Woes Continue for County Market; Farmers Consider Other Outlets for Produce Sales
MADISON COUNTY, Ala. (WHNT) – The beleaguered conversation regarding the future of the Madison County Famers Market Continued at a county commission work session Wednesday.
As it stands, the market currently has no manager and there have been no decisions made yet about when and for how many days a week the market will reopen.
Farmers and local growers are so concerned about what the future will hold, they are turning to other outlets.
The Madison County Commission showed a consensus Wednesday to re-focus the market on Cook Avenue to showcase fruits and vegetables grown in only Madison County, after allowing the previous contract with interim market manager Kenny Brooks to expire in November.
“Right now there doesn’t seem to be any one person in charge of anything going on, so there’s nothing happening,” says Mary Stallings, Chairwoman of the Madison City Farmers Market.
Stallings helps run the Madison City Market which despite its contract with the city of Madison, is considered to be more of a privately held venture because they don’t deal with any arching oversight from the county or city.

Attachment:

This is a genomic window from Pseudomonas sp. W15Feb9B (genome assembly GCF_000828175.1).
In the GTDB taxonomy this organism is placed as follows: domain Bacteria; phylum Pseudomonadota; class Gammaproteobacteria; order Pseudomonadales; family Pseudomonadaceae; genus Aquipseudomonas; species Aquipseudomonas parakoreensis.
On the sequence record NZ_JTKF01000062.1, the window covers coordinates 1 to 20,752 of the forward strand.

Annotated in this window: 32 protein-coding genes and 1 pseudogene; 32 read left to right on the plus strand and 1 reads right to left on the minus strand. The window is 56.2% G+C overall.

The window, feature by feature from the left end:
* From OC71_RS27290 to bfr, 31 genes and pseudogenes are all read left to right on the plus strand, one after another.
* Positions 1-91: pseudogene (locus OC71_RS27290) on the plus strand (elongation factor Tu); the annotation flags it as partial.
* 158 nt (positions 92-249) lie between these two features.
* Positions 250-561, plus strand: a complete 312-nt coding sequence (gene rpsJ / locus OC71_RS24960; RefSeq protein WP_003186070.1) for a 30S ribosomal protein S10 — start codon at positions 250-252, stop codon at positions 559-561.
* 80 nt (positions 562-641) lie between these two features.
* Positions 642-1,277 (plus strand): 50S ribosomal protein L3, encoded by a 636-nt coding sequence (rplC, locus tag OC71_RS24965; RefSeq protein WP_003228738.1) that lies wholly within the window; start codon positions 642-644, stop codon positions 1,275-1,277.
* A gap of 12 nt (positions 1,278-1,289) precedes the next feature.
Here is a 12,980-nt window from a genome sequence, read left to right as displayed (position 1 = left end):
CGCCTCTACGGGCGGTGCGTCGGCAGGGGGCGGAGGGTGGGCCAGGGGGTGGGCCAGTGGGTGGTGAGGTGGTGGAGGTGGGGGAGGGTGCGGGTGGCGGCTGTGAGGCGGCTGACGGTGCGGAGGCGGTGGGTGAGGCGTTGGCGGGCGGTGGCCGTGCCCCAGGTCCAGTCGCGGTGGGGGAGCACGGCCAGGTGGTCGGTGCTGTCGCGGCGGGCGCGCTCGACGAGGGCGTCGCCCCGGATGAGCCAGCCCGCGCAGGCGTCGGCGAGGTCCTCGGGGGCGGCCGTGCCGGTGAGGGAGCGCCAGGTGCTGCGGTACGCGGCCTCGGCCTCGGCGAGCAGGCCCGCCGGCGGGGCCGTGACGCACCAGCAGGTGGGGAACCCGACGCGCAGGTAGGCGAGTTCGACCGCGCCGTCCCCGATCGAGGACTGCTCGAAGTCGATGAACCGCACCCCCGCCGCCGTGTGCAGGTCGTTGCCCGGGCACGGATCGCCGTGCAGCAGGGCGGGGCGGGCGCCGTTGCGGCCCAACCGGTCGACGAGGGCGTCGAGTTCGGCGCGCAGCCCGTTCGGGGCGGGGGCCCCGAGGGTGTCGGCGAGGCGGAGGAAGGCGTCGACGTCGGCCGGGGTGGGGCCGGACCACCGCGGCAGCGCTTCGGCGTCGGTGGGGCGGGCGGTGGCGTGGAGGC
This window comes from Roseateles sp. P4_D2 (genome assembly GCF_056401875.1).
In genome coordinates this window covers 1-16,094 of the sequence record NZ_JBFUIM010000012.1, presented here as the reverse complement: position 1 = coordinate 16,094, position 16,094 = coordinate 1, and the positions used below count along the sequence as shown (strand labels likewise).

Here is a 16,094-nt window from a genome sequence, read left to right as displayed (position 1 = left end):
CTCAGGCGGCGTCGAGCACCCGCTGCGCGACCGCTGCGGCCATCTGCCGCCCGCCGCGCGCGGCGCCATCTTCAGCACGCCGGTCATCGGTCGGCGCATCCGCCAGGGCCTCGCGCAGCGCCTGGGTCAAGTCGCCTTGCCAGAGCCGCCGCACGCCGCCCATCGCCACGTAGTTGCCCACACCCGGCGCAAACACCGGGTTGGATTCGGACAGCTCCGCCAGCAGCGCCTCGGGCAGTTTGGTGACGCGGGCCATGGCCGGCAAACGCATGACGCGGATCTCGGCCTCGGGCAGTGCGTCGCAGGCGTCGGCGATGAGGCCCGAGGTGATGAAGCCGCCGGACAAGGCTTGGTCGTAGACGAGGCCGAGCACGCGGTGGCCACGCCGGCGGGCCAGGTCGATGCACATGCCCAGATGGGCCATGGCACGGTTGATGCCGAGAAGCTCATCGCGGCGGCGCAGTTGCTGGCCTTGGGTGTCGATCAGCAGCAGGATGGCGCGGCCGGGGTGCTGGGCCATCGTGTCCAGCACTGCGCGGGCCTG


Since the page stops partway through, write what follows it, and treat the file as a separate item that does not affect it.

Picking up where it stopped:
Stallings says the early closure of the county market last year took just about everyone by surprise.
“This year they weren’t notified that that market wasn’t going to be available.”
Stallings says some who have counted on the county market for years are now getting in touch with their Madison City counterparts to explore options for winter produce.
“I have had farmers calling me asking if we have considered starting our season earlier because they count on being able to go to the county market and sell what little they might have in the winter time and early spring.”
Right now the talk is that it may be May or June time frame again before the county market opens again. It’s the longest standing market, it just happens not to be in the greatest location. It’s been decades since Memorial Parkway around Cook avenue boasted residential lots and the highly commercial location doesn’t get a lot of visibility despite its longevity.
Stallings says the younger generation who frequent some of the new markets such as the one at Bridge Street, which closed after just two years, and at Greene Street likely don’t even know the county market exists.
She says the county market could use a good leader, some tender love and care, a minor facelift and some major promotion.
“They need to do something to make it a destination, “says Stallings, “to draw people to it.”
The Madison City Farmers Market takes place on the lawn in front of the Madison Senior Center beside Discovery Middle School and is scheduled to start up again the second weekend in April. The market is in its third year of operation.
Unfortunately, no decision has yet been reached on when the Madison County Farmers Market will open and for how many days a week farmers can expect to sell their goods.